For Influenza (EIV) Type A virus (A/equine 2), the Equine Rhinopneumonitis-Influenza vaccine is very effective. Horses with Influenza can have very high fevers (105+) and a secondary risk is laminitis. For horses with Influenza, quarantine and good nursing care are a must!

Viral respiratory diseases are diagnosed with a deep nasal swab for PCR testing, results of which are obtained in 24-36 hours. They can be accompanied by a secondary bacterial infection, which is characterized by a thick yellow/green nasal drainage and a low grade fever that won’t go away. These horses whould be separated from other horses by at least 30 feet. Nursing care can include Banamine to bring down their fever, ice their feed, and keep out of inclement weather.

Neuro Rhino-Equine Herpes or Myeloencephalopathy (EHV-1 subtype) can come on suddenly, spread quickly through a barn, and can be fatal in its most aggressive form. This disease damages the blood vessels of the blood-brain barrier. Signs include nasal drainage, uncoordination, loss of tail tone, lethargy, urine dribbling, head tilt, leaning against a wall to stand, or the horse is down and unable to stand. Treatment includes IV fluids, supportive care, and may include the antiviral drug Valacyclovir. Even though the Rhino vaccine is not licensed for the neuro form, Dr. Dunlap has seen it offer some protection.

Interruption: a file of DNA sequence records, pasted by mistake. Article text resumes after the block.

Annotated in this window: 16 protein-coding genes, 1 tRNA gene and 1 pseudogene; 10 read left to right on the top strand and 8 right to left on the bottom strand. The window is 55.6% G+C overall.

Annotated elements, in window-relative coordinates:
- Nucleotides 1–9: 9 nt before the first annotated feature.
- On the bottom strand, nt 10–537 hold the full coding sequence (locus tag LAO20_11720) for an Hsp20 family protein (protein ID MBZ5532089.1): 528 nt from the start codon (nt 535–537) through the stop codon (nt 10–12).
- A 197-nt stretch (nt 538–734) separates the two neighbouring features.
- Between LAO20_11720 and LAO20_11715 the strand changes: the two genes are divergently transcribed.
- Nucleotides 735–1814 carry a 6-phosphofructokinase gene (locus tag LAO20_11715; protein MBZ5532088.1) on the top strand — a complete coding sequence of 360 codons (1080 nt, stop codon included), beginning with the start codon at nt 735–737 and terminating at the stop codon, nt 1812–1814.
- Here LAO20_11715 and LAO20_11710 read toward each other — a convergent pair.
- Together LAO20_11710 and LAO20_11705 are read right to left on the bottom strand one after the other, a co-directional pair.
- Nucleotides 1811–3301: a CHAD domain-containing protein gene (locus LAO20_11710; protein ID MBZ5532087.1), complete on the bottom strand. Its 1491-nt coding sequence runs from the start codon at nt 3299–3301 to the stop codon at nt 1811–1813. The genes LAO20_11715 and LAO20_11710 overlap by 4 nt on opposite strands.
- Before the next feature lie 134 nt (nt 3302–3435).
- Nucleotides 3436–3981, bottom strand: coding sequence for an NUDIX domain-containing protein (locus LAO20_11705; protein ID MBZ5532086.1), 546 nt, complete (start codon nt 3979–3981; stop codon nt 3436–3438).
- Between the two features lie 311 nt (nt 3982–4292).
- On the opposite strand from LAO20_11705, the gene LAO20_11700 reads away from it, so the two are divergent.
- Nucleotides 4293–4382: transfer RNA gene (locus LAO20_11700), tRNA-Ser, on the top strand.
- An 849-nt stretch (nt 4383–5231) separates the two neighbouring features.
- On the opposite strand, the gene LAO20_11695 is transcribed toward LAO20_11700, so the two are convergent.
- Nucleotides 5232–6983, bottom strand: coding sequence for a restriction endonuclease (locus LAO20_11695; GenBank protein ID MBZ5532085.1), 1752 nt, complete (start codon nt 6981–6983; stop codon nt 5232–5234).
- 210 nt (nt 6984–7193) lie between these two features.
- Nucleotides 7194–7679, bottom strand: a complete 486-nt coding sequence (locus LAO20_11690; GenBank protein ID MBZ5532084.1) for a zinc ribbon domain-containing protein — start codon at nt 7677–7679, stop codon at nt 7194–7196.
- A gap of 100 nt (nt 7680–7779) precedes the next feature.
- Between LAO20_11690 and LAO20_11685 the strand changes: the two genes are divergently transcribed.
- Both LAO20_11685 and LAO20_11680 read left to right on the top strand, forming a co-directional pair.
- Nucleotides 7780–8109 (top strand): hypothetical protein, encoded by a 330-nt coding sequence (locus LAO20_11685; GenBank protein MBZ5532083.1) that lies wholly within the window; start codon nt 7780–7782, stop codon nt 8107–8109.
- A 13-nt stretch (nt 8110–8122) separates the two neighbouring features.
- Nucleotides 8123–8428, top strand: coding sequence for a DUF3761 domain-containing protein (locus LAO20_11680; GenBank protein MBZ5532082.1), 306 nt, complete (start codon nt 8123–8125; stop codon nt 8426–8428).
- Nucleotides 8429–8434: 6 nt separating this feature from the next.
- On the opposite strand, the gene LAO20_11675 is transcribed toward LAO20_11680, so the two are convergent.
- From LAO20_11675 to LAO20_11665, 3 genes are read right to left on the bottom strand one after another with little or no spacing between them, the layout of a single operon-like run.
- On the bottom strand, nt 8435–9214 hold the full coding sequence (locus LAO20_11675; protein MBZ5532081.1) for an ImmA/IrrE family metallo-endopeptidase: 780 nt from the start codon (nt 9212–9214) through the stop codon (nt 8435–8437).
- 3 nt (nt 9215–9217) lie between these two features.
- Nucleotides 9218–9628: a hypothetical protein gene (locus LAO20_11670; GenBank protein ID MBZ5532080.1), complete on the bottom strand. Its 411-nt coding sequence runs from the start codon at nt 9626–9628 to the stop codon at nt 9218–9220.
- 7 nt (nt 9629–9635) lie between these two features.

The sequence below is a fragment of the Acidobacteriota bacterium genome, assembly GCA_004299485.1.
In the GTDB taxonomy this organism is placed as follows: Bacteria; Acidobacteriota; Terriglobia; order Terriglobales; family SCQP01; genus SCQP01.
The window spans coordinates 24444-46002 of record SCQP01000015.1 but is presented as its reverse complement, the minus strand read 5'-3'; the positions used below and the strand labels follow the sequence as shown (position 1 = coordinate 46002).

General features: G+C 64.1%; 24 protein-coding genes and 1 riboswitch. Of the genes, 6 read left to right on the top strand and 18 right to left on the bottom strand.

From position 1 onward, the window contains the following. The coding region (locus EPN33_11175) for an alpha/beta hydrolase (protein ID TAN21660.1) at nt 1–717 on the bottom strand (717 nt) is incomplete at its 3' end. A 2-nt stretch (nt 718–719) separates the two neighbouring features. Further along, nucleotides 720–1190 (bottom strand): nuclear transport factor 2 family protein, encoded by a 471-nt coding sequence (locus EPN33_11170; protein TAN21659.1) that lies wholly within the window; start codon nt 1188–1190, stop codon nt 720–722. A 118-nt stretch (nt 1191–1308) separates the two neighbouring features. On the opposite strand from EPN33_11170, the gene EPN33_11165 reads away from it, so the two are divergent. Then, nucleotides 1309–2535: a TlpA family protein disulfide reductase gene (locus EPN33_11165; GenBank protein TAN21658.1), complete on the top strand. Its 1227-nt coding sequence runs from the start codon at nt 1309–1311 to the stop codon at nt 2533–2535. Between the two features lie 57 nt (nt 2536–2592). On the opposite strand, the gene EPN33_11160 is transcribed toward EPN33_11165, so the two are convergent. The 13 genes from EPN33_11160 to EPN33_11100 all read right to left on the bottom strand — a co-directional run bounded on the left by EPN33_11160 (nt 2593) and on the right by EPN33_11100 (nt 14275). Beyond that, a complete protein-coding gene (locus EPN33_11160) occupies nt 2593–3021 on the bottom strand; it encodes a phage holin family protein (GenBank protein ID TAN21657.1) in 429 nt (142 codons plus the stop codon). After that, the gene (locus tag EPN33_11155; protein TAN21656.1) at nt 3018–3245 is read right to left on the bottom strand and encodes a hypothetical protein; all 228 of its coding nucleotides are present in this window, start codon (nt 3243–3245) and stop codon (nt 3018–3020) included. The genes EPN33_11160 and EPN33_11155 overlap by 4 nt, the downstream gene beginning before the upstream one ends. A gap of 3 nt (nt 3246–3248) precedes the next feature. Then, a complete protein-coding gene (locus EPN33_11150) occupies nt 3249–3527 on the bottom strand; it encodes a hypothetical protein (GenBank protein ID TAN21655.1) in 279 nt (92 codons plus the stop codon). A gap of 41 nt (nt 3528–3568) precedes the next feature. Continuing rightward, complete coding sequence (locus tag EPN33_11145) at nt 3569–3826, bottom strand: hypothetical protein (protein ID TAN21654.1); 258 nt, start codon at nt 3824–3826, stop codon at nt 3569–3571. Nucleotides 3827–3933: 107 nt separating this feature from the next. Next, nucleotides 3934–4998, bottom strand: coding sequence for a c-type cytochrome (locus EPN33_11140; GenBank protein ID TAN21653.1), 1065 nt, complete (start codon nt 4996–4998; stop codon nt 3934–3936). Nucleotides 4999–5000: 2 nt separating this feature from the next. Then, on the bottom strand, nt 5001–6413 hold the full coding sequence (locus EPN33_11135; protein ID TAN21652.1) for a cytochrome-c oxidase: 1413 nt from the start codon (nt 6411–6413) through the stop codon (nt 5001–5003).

Strangles is caused by bacteria that spreads with the speed of a virus. Horses with strangles have high fever, enlargement of the lymph nodes around the throat, and it is very contagious! Quarantine of these sick horses is a must! Dr. Dunlap was somewhat ambivalent about the effectiveness of the vaccine.

Purpura hemorrahagica is an autoimmune response to strep bacteria. Horses exhibit limb swelling, skin sloughing, and internal hemorrhage. This is a problem that must be treated quickly and aggressively.